His partner, Chris Shehane, said: "It's one of the only places to skateboard around Baltimore where you really can't get hassled. It's a place to go to get away from everything. It's free. You can do pretty much anything you want. There is no government over it."

The park's immediate neighbors think the skate bowl could use much more supervision.

"I wish they'd close it up or turn it into a park where all kids can play," said Dawn Morgan, a mother of three who has lived by the park for almost five years. "Nobody in the neighborhood goes back there."

Neighbors say the occasional daytime injuries are a problem (a young in-line skater with a skull fracture recently was flown out of the park by MedEvac helicopter), but that nighttime drinking, drugging, loud parties and fights are much worse.

"No. 1, there's no supervision, and No. 2, nobody cares," said Helen Neptune, who has lived in Lansdowne for 18 years. "I'd no more let my granddaughter go down there than the man in the moon."

When the park was built, vandals burned down a building that housed a concession stand and toilets. Bikers and skateboarders used to get into turf battles over who controlled the bowls. Pit bull owners once held dog fights in the park. But now, during the day at least, skateboarders, in-line skaters and BMX bikers share the space in apparent harmony.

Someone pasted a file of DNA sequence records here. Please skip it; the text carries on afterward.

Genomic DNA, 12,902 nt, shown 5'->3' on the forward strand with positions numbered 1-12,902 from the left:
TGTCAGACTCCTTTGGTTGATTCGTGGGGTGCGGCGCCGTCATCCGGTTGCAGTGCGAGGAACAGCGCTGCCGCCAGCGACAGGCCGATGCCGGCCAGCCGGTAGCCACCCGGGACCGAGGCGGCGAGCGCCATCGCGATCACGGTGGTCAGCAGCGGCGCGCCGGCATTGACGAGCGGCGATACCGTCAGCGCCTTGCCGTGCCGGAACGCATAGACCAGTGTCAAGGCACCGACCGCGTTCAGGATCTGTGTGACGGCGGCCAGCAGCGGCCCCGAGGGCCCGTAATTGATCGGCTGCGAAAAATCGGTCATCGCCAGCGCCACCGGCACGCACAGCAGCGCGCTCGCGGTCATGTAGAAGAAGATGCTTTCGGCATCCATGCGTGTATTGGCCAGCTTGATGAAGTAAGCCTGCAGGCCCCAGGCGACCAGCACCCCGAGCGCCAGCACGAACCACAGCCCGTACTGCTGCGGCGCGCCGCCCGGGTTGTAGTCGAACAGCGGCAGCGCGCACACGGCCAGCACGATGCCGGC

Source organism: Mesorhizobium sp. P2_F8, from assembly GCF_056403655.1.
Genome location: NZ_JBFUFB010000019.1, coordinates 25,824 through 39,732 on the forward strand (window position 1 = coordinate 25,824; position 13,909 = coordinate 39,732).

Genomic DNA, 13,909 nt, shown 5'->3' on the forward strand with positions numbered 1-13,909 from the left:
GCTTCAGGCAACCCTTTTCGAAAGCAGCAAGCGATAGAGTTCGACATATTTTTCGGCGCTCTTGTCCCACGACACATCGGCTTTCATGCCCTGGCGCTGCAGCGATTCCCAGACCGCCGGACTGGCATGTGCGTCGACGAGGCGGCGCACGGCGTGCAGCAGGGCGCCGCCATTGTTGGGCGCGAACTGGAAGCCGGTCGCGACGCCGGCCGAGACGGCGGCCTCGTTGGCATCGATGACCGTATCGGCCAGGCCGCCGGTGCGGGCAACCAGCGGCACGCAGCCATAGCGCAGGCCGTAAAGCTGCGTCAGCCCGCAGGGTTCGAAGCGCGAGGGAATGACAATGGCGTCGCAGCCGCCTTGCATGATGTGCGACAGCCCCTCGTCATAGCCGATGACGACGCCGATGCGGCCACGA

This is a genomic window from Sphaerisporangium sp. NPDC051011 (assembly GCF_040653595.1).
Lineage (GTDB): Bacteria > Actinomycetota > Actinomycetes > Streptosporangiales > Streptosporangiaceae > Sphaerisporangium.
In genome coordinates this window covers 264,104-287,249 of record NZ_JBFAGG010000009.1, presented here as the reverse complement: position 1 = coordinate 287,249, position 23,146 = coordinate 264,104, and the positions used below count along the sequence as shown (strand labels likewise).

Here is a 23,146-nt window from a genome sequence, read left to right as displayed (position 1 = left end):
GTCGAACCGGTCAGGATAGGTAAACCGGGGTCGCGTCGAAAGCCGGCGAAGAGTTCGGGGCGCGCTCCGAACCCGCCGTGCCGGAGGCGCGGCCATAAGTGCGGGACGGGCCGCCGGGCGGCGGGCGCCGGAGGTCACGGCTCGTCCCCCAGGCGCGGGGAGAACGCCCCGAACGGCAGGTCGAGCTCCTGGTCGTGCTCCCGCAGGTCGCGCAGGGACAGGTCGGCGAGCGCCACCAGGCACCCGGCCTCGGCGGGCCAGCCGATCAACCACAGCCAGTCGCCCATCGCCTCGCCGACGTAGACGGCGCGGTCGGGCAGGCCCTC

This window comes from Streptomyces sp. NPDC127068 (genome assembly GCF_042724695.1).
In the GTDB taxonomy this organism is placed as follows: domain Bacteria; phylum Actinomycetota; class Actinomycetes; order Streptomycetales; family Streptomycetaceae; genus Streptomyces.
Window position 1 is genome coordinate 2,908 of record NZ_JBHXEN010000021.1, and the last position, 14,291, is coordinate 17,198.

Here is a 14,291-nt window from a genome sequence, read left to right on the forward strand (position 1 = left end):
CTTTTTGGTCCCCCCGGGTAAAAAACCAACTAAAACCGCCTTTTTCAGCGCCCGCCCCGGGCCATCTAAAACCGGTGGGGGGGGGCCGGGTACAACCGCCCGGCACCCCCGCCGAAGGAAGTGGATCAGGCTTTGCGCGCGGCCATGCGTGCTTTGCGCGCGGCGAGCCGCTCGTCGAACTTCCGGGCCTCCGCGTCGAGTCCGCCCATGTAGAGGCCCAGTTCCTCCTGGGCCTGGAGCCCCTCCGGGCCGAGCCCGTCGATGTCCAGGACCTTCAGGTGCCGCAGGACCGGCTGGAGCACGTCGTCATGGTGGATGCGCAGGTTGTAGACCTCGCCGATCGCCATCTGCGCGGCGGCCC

Officer Richard France, who has patrolled Lansdowne for 22 years, said: "I can remember one call there in the last year at most, and that didn't originate in the skate bowl. If there was a lot of trouble there, I'd know about it."

Old-style skateboarders like to cruise Lansdowne's bowls and banks at high speed. New-style youths come to practice a wide range of tricks such as "ollies" (jumps), kick flips (making the board rotate and landing on it) and grinds (sliding along curbs or metal barriers).

"Some of the younger kids are like aliens, not from this planet," Zipnick said admiringly. "They have a keen sense of air awareness."

Danny Propert, 13, of Linthicum Heights was practicing for a competition that a Glen Burnie shop is sponsoring at the skate park. "I want to come through this sink with speed, do a little ollie, do a big kick flip, come down backwards and do a grind on the parking curb. I haven't got it yet, though," he said.

Denny Riordon has watched skateboarding's popularity ebb and flow since the mid-1970s as a professional skater and former skate shop owner.

"We're in a huge wave right now," he said.

Top skateboarders can earn six-figure incomes from prize winnings, endorsements and royalties on name-brand equipment and clothing, he said.

With skateboarders crossing over into the more mainstream sport of snowboarding and vice versa, Riordon thinks skateboarding will become less faddish and more skate parks will be built. Until that happens in the Baltimore area, Lansdowne will reign supreme and attract skaters from across the nation.

Gerald Barnes, 23, a soldier, drives once a week from Hagerstown to zip along the walls of Lansdowne's bowls and over its concrete ridges.

"Some people play basketball or whatever. I just come out and skate," he said. "At my age, I don't like hanging out in parking lots and getting kicked out of places. Here you don't worry about anybody bugging you."

Pub Date: 8/06/96